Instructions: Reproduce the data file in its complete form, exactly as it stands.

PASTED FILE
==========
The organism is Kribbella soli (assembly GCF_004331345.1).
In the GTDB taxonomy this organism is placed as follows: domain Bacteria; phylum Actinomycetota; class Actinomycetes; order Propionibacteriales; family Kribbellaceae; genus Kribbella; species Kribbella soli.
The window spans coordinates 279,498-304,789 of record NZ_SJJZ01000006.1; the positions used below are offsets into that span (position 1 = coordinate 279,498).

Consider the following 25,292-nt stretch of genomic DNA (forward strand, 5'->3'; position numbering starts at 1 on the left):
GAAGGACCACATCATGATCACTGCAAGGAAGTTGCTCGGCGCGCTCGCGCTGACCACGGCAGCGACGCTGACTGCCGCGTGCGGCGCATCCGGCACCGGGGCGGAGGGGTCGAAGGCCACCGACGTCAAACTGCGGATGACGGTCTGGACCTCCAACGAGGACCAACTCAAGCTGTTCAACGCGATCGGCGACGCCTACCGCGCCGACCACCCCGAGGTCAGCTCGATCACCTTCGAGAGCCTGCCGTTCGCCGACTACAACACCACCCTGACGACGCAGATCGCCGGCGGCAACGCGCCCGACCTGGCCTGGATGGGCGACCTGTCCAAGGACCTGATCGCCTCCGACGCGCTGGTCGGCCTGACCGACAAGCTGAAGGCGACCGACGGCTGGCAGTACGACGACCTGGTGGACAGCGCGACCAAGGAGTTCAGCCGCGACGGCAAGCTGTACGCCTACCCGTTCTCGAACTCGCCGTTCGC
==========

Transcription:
The organism is Kribbella soli (assembly GCF_004331345.1).
In the GTDB taxonomy this organism is placed as follows: domain Bacteria; phylum Actinomycetota; class Actinomycetes; order Propionibacteriales; family Kribbellaceae; genus Kribbella; species Kribbella soli.
The window spans coordinates 279,498-304,789 of record NZ_SJJZ01000006.1; the positions used below are offsets into that span (position 1 = coordinate 279,498).

Consider the following 25,292-nt stretch of genomic DNA (forward strand, 5'->3'; position numbering starts at 1 on the left):
GAAGGACCACATCATGATCACTGCAAGGAAGTTGCTCGGCGCGCTCGCGCTGACCACGGCAGCGACGCTGACTGCCGCGTGCGGCGCATCCGGCACCGGGGCGGAGGGGTCGAAGGCCACCGACGTCAAACTGCGGATGACGGTCTGGACCTCCAACGAGGACCAACTCAAGCTGTTCAACGCGATCGGCGACGCCTACCGCGCCGACCACCCCGAGGTCAGCTCGATCACCTTCGAGAGCCTGCCGTTCGCCGACTACAACACCACCCTGACGACGCAGATCGCCGGCGGCAACGCGCCCGACCTGGCCTGGATGGGCGACCTGTCCAAGGACCTGATCGCCTCCGACGCGCTGGTCGGCCTGACCGACAAGCTGAAGGCGACCGACGGCTGGCAGTACGACGACCTGGTGGACAGCGCGACCAAGGAGTTCAGCCGCGACGGCAAGCTGTACGCCTACCCGTTCTCGAACTCGCCGTTCGC